Testimony concerning the events of the day of the shooting was supplied by Mrs. Santarelli, defendant's father and the victim's widow. All three testified that on the morning of the day in question, defendant had had a violent argument with his wife in which he accused her of working with the FBI. Mrs. Santarelli fled from the couple's apartment as a result of the quarrel, and defendant's brother-in-law, Joseph Foti, was called in to act as a peacemaker. Defendant immediately indicated his desire not to speak with Foti, but Foti persisted in pursuing the conversation. Finally, when Foti attempted to follow defendant into the latter's apartment, defendant opened his apartment door and fired upon his brother-in-law.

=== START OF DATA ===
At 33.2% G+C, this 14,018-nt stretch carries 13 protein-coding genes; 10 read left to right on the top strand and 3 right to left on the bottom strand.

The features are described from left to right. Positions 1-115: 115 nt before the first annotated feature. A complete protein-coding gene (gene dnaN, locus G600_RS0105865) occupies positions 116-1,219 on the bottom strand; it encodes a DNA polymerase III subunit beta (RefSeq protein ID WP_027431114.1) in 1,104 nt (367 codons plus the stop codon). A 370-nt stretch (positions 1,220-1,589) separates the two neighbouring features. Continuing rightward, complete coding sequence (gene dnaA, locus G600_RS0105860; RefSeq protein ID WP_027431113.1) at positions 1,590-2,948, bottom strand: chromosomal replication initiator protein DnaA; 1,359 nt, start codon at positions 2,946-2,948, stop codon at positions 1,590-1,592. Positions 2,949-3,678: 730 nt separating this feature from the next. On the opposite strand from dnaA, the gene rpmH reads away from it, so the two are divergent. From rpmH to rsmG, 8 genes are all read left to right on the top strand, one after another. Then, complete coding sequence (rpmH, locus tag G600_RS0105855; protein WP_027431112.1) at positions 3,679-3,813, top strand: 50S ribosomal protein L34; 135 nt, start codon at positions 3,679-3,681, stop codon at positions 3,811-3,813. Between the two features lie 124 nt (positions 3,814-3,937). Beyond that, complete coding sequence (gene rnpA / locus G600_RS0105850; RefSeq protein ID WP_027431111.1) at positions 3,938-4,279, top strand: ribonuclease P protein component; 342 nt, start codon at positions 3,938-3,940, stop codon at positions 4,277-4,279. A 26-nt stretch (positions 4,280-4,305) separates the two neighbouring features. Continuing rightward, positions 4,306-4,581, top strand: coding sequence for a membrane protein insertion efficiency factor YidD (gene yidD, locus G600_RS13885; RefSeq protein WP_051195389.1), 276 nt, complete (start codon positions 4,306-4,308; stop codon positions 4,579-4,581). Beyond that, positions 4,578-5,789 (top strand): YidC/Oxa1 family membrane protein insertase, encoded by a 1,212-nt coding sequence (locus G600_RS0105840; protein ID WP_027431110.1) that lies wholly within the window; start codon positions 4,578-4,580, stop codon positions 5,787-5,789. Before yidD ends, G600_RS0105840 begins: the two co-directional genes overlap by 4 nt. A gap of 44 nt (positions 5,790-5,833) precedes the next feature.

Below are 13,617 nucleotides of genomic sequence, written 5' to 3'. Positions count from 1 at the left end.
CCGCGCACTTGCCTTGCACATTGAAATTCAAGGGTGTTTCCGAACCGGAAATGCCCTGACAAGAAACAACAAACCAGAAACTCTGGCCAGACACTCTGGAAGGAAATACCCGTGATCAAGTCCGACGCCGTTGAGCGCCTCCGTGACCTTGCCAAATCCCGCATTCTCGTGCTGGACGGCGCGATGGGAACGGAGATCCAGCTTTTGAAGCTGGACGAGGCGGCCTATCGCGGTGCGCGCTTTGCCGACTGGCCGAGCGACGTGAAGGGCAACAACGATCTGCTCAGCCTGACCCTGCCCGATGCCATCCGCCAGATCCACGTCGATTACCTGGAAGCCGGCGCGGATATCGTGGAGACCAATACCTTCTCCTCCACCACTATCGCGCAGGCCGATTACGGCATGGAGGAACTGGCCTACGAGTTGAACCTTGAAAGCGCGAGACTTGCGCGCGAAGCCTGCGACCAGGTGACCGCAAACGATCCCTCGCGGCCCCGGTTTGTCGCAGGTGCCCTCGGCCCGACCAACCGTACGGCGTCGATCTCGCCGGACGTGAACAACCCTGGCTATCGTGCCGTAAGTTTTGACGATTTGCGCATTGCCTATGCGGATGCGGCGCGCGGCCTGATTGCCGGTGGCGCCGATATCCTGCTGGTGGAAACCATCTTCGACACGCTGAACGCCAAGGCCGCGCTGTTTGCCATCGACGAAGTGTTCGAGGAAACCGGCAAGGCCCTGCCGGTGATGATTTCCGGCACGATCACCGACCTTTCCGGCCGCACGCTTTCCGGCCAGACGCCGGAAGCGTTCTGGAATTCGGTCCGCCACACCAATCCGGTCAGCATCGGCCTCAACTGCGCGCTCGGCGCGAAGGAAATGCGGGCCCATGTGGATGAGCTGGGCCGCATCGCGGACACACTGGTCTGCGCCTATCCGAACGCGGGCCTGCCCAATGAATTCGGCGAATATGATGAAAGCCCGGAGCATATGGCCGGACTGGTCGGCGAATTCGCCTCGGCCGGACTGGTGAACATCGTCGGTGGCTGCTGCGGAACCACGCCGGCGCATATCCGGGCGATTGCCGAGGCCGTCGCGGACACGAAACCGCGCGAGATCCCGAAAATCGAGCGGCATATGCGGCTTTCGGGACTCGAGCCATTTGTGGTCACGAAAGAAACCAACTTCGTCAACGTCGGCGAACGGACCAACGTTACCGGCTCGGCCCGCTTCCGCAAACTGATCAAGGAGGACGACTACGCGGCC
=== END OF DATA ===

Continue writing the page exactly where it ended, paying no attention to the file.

To support his contention that his acts had been the product of a "paranoid delusion", defendant also called to the stand two expert witnesses who were familiar with his background. On direct examination, both psychiatrists stated their professional beliefs that defendant had been in a psychotic state aggravated by amphetamine abuse when he shot his brother-in-law and that, at the time of the crime, he lacked substantial capacity to apprehend the nature and consequences of his acts or that his conduct was wrong (see Penal Law, § 30.05). Upon cross-examination of defendant's expert witnesses, however, the District Attorney attempted to establish that defendant's conduct also could be explained as a symptom of a "personality disorder" commonly termed an "explosive personality". He elicited through questioning that an individual suffering from such a disorder would probably have a history of violent, antisocial conduct and would have a tendency to react with disproportionate violence in the face of relatively mild provocation. Moreover, the psychiatrists stated, although an individual with a "personality disorder" will often exhibit poor impulse control, especially when placed under stress, such an individual is generally considered to be in touch with reality and cannot be classified as legally insane within the meaning of section 30.05 of the Penal Law.